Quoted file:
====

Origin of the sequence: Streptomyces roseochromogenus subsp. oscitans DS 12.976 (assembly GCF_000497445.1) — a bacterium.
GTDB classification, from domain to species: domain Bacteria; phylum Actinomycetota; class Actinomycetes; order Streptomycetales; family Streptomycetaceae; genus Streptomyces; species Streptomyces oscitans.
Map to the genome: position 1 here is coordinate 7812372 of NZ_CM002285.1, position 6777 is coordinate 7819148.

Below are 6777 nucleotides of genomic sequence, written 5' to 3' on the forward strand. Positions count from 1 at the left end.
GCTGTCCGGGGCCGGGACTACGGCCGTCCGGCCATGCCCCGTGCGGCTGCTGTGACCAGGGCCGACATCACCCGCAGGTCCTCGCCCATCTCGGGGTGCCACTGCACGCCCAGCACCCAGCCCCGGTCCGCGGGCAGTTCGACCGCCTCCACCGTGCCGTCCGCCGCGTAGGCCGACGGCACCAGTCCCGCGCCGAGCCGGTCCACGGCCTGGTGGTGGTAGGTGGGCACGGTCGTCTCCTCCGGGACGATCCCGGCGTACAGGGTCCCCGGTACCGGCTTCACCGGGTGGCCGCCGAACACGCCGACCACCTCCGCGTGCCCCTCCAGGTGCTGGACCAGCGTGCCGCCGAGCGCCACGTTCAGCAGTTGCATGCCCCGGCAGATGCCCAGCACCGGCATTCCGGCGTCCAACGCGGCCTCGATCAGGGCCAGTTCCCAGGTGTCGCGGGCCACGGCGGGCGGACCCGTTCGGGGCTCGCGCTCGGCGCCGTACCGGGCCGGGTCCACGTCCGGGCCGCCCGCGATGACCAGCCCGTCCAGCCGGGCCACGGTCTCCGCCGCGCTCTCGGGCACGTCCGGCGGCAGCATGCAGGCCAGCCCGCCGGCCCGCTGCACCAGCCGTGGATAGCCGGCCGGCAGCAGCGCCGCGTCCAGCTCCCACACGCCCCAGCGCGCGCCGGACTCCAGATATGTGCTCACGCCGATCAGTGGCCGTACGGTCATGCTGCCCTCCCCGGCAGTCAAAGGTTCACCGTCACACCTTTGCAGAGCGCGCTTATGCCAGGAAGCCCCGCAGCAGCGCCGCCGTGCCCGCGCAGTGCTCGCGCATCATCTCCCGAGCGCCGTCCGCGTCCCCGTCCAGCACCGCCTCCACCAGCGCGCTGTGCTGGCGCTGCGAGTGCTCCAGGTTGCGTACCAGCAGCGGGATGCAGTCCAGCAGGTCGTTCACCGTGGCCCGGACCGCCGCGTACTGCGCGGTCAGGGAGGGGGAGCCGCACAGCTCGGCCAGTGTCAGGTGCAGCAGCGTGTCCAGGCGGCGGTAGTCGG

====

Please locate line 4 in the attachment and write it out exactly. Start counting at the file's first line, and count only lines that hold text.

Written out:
Below are 6777 nucleotides of genomic sequence, written 5' to 3' on the forward strand. Positions count from 1 at the left end.